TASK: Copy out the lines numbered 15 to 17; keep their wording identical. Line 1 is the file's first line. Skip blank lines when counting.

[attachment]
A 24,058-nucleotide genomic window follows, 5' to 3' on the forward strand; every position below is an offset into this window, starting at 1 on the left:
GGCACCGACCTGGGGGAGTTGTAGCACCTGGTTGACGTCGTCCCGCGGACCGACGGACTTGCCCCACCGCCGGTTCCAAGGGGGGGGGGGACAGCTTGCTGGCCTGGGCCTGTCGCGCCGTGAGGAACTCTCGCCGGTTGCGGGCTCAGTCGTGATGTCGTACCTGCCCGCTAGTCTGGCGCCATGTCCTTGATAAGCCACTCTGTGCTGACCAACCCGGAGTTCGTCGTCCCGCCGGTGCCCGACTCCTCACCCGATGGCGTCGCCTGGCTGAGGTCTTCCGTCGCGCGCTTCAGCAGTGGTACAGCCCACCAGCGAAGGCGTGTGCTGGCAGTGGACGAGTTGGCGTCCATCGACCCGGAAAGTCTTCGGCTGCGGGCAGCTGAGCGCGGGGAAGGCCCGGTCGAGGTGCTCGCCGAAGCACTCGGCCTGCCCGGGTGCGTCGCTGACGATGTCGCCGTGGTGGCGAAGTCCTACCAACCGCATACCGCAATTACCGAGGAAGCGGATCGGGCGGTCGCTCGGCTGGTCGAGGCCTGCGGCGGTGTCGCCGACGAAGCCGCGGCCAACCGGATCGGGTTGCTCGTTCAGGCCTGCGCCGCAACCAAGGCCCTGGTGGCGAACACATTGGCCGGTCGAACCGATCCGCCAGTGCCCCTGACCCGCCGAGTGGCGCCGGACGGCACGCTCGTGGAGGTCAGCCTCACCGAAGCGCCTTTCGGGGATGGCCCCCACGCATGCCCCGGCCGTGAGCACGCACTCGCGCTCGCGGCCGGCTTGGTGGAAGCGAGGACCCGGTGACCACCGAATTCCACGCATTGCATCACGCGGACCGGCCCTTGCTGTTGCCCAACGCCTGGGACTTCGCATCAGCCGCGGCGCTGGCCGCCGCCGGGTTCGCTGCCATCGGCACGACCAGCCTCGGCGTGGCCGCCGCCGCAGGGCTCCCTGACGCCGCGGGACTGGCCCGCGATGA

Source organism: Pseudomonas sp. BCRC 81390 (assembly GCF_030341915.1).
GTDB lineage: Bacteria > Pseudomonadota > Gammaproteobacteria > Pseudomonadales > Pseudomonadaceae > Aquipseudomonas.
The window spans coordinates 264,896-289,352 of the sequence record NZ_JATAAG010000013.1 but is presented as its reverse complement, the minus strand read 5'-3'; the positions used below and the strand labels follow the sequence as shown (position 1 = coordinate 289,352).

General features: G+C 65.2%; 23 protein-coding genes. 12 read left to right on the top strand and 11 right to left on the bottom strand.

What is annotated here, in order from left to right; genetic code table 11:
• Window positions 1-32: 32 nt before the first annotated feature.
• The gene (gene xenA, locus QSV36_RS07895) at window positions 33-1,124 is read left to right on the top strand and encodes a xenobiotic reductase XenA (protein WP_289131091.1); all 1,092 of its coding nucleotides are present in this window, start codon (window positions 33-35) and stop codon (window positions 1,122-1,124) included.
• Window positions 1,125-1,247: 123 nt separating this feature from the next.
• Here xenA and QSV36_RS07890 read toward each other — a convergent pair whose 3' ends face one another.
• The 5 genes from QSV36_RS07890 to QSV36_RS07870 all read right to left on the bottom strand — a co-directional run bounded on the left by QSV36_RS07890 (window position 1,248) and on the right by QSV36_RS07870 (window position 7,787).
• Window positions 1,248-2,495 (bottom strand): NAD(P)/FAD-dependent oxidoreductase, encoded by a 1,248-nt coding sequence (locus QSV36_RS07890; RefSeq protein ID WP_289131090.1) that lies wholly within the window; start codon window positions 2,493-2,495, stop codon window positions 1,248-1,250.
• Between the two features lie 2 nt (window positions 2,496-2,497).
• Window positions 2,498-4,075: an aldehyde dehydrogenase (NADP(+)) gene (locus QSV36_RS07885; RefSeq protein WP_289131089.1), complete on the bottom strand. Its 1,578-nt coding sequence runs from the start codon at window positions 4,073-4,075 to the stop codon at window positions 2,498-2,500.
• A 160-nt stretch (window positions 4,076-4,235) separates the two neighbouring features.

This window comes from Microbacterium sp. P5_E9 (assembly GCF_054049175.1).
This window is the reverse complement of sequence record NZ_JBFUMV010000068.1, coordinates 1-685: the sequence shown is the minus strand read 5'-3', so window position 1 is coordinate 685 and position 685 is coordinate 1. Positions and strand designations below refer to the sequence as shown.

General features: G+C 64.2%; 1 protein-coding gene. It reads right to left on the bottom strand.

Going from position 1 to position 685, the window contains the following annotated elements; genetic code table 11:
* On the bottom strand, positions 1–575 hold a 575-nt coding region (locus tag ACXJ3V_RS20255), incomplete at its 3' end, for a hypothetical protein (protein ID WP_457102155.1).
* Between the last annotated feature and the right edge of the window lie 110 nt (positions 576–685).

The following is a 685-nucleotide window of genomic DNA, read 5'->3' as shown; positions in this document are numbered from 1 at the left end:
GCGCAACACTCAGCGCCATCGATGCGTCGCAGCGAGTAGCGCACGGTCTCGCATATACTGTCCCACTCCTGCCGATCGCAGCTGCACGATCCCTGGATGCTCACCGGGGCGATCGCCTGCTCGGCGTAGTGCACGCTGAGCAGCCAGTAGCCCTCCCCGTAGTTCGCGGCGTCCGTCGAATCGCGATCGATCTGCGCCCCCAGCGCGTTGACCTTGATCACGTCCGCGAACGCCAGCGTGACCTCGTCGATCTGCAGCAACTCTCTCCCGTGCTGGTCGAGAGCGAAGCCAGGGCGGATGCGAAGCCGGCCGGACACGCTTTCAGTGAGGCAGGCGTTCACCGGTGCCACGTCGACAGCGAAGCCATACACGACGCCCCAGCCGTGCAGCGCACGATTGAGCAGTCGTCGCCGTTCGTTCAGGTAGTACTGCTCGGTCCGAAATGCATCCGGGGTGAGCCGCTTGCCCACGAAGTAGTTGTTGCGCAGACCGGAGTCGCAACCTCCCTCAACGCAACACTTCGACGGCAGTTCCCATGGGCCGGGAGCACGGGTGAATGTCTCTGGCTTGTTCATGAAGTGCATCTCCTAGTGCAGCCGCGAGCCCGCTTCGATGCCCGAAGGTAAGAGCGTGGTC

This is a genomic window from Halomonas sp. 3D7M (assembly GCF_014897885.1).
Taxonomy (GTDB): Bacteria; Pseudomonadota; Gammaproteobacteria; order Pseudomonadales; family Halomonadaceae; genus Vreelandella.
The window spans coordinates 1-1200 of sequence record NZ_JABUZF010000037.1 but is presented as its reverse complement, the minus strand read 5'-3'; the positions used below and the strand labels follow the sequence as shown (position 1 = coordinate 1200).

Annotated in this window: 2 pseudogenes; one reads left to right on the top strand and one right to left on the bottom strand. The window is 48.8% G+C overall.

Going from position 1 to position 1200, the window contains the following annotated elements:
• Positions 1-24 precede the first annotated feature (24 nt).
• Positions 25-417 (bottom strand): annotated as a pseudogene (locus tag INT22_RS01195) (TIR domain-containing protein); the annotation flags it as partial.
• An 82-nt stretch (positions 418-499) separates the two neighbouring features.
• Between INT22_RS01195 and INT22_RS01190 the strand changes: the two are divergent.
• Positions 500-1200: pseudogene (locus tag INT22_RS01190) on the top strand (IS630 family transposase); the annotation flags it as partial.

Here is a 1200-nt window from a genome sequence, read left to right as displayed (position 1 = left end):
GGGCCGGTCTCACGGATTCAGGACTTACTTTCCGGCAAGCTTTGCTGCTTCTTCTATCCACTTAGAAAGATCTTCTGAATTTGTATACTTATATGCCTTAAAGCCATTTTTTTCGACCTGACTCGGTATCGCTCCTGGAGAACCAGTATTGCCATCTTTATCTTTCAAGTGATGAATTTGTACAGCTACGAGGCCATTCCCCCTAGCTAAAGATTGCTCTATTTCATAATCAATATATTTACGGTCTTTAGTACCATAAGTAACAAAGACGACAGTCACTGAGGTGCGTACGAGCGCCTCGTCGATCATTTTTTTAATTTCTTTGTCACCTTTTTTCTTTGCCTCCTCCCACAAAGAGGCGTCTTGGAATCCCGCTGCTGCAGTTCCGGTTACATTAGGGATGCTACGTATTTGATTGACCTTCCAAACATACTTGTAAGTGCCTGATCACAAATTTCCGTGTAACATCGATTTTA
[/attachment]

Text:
• Window positions 2,498-4,075: an aldehyde dehydrogenase (NADP(+)) gene (locus QSV36_RS07885; RefSeq protein WP_289131089.1), complete on the bottom strand. Its 1,578-nt coding sequence runs from the start codon at window positions 4,073-4,075 to the stop codon at window positions 2,498-2,500.
• A 160-nt stretch (window positions 4,076-4,235) separates the two neighbouring features.

This window comes from Microbacterium sp. P5_E9 (assembly GCF_054049175.1).